Given last night’s Senate runoff result in Georgia, Republicans can safely say we’ve been here before.
In 2021 Democrat Rafael Warnock beat a Trump-backed Republican and Democrats won control of the Senate. In 2022 Rafael Warnock beat a Trump-backed Republican and Democrats added to their majority and also added Senate committee majorities to their win. They didn’t have that committee power for the last two years. They do now.
The losing Walker campaign was never fully on track. Fox: “Walker was heavily criticized both on the campaign trail and in ads over what Democrats called his numerous ‘bizarre or false statements,’and also took fire over numerous reports that he overinflated the success of his businesses and academic record.
“Even before he faced bombshell allegations in September and October that he had persuaded and paid for past girlfriends to have abortions — which Walker, who is a vocal opponent of legalized abortion, repeatedly denied — the candidate was forced to play defense regarding a number of other personal controversies, from the accusations of past abuse and threats against his first wife to acknowledging children he fathered out of wedlock whom he had not previously publicly mentioned, despite having criticized absent fathers for decades.” Ouch. He was a walking Democrat attack ad against himself.
So Walker was not an ideal candidate. How did he roll over his primary opponents? The Trump endorsement. In what we saw all over the country in 2022 Republican primaries, Trump proxies held the loyalty of a solid number of Trump partisans in the base while their opponents sliced up the remaining small slices of the political pie.
But in Pennsylvania, Arizona, and in Georgia these Trump backed candidates went down to defeat in general elections. Granted, a lot more Trump proxies won than lost. That mostly happened in red states. However, in those three purple states, states that Republicans must carry in the 2024 presidential election to win, voters rejected the Trump brand.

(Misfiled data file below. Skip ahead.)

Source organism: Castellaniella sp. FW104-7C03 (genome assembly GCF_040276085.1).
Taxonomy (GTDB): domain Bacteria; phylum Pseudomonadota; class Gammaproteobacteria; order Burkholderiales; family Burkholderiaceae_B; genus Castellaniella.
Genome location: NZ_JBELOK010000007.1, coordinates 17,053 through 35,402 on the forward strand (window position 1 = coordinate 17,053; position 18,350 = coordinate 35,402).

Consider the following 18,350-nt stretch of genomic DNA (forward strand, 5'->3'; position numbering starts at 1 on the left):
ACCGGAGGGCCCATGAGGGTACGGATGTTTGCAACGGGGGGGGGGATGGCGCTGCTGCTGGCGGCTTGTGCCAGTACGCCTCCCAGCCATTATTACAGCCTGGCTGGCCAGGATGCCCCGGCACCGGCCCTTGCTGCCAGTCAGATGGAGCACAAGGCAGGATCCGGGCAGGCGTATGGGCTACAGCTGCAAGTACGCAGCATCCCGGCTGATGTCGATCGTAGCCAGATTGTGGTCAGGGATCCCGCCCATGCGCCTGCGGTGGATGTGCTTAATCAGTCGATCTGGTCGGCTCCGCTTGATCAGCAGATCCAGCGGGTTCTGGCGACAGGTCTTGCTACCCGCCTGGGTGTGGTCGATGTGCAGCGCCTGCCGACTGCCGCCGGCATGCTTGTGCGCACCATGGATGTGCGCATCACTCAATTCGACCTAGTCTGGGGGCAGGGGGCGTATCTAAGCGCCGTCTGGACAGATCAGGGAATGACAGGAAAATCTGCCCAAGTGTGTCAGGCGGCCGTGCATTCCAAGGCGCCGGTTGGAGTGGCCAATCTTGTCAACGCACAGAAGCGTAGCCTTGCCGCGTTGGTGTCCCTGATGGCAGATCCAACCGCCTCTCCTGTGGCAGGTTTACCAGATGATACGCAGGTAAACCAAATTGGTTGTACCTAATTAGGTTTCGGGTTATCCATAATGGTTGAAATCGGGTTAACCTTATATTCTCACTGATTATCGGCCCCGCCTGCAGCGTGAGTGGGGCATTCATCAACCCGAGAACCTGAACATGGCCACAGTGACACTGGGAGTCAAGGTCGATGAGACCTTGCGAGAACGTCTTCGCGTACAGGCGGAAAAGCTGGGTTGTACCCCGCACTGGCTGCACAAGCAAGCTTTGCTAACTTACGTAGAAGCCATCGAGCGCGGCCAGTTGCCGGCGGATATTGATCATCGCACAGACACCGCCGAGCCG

One could say this runoff was a close decision. It was. One could also say there was an anti-Republican wave in Georgia. But there wasn’t. Governor Brian Kemp and Secretary of State Brad Raffensperger, both anti-Trump Republicans, won by large margins. Ideologically all three Republican candidates referenced are pretty similar. So it wasn’t that. The one major difference between them is that with the same voters the pro-Trump guy lost and the anti-Trump guys won. It’s no coincidence.
Trump also lost in court on Tuesday, as a jury found two Trump Organization businesses guilty of 17 counts of criminal tax fraud including conspiracy and falsifying business records. That won’t look good on a Trump campaign handout. Though, the Dems could use it to serious effect.
Trump proxies are political extensions of the former president. They are not winning statewide races in states Republicans need to capture. It is likely, neither would Trump.
If we really want to stop Democrat control of the executive branch, regardless of personal feelings or emotional loyalties, Republicans must truly ask ourselves if Trump is the man who can be elected to do it. The latest news, the current record, says no. Smart money says it stays that way.